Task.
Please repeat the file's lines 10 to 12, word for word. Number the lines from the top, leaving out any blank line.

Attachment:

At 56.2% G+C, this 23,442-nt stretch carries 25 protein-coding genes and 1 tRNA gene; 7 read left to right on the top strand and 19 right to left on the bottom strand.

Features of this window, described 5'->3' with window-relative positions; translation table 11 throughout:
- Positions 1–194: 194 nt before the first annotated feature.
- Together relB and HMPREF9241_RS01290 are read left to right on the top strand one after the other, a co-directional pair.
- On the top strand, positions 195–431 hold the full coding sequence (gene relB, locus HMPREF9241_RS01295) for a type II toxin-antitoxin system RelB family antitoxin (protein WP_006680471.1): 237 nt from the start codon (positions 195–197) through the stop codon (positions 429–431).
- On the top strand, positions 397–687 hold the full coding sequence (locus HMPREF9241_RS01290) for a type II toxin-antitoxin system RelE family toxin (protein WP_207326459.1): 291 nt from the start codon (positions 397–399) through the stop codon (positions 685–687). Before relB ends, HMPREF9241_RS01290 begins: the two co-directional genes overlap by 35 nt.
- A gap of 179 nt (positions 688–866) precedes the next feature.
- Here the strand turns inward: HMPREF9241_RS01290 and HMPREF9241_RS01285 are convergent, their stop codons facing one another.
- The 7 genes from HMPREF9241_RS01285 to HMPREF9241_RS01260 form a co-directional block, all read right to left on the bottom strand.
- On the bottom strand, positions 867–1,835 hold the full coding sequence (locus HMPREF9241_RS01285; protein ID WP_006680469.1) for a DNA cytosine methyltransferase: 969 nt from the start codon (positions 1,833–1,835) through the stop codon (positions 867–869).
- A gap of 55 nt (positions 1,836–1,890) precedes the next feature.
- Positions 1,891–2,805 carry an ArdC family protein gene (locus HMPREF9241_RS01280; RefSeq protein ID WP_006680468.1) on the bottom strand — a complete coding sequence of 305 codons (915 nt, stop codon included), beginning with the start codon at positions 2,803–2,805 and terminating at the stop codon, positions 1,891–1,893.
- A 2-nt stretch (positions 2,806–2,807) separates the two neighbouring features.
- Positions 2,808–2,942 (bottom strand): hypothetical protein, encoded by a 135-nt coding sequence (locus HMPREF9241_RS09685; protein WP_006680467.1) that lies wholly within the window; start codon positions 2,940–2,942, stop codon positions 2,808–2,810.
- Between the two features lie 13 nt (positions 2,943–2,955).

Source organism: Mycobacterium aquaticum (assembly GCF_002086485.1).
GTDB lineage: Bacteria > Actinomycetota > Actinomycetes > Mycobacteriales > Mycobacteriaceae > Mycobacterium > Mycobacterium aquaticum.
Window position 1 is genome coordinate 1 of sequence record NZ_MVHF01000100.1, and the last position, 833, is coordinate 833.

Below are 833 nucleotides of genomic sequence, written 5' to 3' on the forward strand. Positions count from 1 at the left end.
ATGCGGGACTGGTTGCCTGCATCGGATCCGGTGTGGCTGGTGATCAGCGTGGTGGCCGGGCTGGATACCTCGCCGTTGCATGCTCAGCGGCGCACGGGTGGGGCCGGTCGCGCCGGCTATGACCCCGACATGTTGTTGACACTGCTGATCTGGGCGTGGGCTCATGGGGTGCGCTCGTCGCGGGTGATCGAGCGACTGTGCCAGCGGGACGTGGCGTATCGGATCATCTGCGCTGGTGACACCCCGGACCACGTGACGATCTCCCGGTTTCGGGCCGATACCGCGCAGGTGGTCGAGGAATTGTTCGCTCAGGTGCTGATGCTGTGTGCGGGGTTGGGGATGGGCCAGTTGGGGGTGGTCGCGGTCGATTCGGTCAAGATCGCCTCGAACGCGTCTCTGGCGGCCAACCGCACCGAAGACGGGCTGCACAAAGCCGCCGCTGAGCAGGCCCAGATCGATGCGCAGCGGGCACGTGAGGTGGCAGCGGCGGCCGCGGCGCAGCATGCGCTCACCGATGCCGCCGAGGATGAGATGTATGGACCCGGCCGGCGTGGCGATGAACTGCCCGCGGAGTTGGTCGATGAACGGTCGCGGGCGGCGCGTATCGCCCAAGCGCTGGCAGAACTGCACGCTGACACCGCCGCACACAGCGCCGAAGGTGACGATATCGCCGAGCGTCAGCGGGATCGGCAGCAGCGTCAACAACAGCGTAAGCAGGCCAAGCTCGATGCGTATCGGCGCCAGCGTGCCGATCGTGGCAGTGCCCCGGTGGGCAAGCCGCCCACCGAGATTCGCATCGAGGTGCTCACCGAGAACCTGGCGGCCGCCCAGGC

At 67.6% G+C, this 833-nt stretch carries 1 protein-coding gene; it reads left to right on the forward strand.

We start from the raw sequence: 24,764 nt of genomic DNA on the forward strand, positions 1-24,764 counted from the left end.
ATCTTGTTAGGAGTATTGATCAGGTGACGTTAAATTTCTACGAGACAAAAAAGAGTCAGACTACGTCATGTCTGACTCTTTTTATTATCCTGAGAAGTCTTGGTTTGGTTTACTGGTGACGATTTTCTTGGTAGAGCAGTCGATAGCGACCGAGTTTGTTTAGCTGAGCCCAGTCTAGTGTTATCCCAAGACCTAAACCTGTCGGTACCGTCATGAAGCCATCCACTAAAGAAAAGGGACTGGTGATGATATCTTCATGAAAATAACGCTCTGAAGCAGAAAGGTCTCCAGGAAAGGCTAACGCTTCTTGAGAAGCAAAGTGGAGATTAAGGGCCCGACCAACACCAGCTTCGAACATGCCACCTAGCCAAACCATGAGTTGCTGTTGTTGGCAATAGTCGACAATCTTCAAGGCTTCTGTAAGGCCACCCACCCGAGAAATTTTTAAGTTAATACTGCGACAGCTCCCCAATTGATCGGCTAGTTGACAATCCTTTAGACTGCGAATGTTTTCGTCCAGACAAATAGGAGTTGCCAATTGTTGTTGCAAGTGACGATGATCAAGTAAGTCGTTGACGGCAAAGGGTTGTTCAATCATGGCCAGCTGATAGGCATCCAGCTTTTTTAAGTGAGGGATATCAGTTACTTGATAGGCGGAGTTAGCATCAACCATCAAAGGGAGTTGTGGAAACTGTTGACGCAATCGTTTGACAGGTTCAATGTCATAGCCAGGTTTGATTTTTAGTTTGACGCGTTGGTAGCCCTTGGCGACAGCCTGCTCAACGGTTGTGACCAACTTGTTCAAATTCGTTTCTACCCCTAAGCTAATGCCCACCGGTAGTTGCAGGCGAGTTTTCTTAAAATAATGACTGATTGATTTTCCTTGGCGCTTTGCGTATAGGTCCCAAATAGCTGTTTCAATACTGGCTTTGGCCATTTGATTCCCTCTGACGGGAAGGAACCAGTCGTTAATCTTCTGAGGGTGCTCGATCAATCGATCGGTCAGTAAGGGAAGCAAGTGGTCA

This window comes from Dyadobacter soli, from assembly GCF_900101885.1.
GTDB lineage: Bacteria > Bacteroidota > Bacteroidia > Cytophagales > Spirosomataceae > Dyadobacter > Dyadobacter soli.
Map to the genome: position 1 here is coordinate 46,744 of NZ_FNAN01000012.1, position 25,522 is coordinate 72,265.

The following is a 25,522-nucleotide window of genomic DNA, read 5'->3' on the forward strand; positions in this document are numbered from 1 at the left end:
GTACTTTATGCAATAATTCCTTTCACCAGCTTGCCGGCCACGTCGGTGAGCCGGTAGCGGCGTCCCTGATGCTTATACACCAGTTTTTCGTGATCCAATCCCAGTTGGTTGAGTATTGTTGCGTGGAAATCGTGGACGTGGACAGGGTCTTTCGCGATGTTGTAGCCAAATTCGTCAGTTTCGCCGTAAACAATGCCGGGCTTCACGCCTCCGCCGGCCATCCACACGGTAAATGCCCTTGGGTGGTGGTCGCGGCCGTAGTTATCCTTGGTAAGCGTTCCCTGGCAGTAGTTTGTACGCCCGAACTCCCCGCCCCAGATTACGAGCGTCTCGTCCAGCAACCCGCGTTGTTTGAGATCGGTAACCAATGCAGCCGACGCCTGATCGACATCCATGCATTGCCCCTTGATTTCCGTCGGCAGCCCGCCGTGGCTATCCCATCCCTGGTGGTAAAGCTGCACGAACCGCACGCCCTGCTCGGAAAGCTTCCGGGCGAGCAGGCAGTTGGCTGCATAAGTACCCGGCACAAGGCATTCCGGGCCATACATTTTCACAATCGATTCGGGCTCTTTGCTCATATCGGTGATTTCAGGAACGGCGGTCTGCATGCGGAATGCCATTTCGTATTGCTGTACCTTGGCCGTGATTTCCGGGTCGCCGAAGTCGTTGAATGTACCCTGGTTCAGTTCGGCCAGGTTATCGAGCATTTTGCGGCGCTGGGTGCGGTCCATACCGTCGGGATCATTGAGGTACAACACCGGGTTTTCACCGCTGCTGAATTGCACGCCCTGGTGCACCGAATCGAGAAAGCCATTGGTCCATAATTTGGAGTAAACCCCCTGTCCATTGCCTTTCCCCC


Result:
- On the bottom strand, positions 867–1,835 hold the full coding sequence (locus HMPREF9241_RS01285; protein ID WP_006680469.1) for a DNA cytosine methyltransferase: 969 nt from the start codon (positions 1,833–1,835) through the stop codon (positions 867–869).
- A gap of 55 nt (positions 1,836–1,890) precedes the next feature.
- Positions 1,891–2,805 carry an ArdC family protein gene (locus HMPREF9241_RS01280; RefSeq protein ID WP_006680468.1) on the bottom strand — a complete coding sequence of 305 codons (915 nt, stop codon included), beginning with the start codon at positions 2,803–2,805 and terminating at the stop codon, positions 1,891–1,893.